The further adventures of Happy
Famed book jacket creator Chip Kidd writes a second novel about the adventures of a graphic designer.
When college ends, the real tests begin. Happy, a recent grad of Penn State, learns to survive the world of advertising in Chip Kidd’s new novel The Learners, the sequel to Kidd’s bestselling, “The Cheese Monkey: A Novel in Two Semesters.”Skip to next paragraph
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Kidd is best known as a designer of book jackets. (And not just any designer – Kidd is basically the rock star of the book jacket design world.)
So it’s fitting that the cover of “The Learners,” which is both arresting and hip, borrows the black, white, and red color scheme of Kidd’s famed “Jurassic Park” book jacket.
“The Learners,” however, includes no prehistoric creatures. There are a few other colossal elements, such as deceit, death, and the Holocaust. But there is only one word to really describe Happy’s life after college: bizarre.
Happy searches for his first job, but not on Craig’s List or even through the help-wanted ads. He follows in his professor Winter Sorbeck’s footsteps, literally. Happy seeks out Sorbeck’s first employer: Spear, Rakoff, & Ware – an advertising firm in New Haven, Conn.
Happy lands the job and soon finds himself working with colleagues with names like “Sketchy” and “Tip” for clients like Krinkle Kutt Potato Chip. But it’s his very first design assignment – a simple newspaper advertisement – that leads Happy to an unusual chain of events.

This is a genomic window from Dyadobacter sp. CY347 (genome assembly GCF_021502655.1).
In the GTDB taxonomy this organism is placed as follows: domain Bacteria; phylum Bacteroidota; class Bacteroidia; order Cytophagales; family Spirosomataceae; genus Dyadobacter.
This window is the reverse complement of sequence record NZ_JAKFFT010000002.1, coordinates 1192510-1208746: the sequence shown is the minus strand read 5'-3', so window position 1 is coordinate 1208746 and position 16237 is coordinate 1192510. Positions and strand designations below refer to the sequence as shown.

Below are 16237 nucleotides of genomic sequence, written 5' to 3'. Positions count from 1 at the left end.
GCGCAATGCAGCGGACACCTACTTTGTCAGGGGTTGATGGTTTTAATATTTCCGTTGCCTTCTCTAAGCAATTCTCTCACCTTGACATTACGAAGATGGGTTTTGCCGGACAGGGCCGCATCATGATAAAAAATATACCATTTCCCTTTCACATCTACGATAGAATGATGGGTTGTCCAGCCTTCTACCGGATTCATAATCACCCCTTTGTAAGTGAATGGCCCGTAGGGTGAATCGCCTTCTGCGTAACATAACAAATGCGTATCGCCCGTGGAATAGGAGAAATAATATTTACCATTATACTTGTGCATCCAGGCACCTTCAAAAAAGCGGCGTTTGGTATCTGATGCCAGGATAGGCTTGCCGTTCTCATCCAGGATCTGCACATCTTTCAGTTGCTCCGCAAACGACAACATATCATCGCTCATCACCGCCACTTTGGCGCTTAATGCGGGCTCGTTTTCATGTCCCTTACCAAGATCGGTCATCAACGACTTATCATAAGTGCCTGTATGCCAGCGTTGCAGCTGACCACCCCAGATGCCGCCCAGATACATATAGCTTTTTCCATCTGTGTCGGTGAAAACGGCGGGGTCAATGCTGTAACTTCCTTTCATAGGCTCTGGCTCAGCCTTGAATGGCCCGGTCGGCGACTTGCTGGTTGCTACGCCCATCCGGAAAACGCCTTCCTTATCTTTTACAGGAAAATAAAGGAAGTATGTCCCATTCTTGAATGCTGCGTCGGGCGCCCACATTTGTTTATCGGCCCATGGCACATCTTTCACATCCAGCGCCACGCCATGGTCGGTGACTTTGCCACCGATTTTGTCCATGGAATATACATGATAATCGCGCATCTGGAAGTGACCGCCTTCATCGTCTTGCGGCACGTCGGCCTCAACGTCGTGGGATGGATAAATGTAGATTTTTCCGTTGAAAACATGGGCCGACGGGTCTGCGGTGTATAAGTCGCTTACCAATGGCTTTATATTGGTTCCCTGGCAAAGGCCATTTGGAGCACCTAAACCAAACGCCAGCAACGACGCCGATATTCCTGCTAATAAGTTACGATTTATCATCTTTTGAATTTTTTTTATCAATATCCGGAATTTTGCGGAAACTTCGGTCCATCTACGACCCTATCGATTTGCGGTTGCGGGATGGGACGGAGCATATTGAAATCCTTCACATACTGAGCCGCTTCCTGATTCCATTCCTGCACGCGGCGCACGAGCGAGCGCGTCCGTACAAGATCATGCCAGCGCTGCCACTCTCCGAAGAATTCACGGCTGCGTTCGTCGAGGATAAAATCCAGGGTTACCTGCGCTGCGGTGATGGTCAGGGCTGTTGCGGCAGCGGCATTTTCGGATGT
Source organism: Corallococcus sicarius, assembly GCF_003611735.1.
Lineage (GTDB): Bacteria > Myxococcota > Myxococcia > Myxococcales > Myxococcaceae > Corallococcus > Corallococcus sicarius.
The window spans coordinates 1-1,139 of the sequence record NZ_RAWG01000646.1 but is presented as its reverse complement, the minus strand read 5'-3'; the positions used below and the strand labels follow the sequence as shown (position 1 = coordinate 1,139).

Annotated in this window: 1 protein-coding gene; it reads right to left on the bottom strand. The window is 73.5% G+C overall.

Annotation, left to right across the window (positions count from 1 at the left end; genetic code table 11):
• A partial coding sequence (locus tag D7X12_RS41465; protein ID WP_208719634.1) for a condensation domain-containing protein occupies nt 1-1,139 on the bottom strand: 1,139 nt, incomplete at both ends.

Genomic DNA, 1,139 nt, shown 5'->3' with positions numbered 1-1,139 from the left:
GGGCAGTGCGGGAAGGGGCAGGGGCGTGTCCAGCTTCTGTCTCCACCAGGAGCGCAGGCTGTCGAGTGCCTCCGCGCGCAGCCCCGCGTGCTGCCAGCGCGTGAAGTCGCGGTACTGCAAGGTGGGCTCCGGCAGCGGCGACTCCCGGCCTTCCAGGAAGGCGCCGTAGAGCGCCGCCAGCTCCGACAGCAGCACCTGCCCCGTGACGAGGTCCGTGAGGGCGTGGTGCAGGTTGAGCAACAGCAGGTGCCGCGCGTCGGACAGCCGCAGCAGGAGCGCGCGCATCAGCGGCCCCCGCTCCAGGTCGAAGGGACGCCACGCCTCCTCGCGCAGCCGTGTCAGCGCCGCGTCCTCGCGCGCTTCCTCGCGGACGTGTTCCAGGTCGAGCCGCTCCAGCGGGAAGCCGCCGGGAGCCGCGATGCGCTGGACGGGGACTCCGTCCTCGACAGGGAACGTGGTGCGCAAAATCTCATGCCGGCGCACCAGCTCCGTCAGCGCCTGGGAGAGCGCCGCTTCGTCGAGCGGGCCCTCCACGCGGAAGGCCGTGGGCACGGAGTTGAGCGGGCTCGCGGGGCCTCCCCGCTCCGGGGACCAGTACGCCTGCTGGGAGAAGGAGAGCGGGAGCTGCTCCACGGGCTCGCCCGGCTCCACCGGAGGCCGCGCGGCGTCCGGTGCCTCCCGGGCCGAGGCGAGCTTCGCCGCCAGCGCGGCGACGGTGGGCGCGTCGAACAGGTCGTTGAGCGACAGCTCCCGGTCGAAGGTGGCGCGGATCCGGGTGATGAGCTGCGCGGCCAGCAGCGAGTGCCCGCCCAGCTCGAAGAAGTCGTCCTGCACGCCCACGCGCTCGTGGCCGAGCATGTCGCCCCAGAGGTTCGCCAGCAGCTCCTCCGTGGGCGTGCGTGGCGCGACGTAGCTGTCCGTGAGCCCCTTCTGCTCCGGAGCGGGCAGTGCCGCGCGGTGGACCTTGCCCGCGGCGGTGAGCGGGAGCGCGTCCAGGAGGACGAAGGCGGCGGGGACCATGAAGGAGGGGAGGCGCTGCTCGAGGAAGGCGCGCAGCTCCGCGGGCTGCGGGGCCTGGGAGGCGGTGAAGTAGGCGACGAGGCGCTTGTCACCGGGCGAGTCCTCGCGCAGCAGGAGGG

And eventually, Happy must, for his own sanity, investigate the recent death of a college friend. All inquiries into her death end up pointing back to that first ad Happy created, which announces the need for volunteers in a Yale psychology department experiment.
The experiment actually turns out to be more fact than fiction. Kidd manages to recreate the actual Milgram experiments, which took place from 1961 to 1962. This psychology experiment tests a subject’s obedience to authority. Eventually this experiment leads Happy to question his own decisions and life.
Although Happy’s odd adventures are captivating, there is an essential element missing from this sequel: the unique graphic design assignments that Happy and his classmates at State U. received in “The Cheese Monkeys.” Happy’s colleagues are constantly working on potato chip ads, but there is not much creative detail beyond the surface level.
So design professors (and others) hoping to score a sheaf of cool new design assignments will have to stick with Kidd’s first book.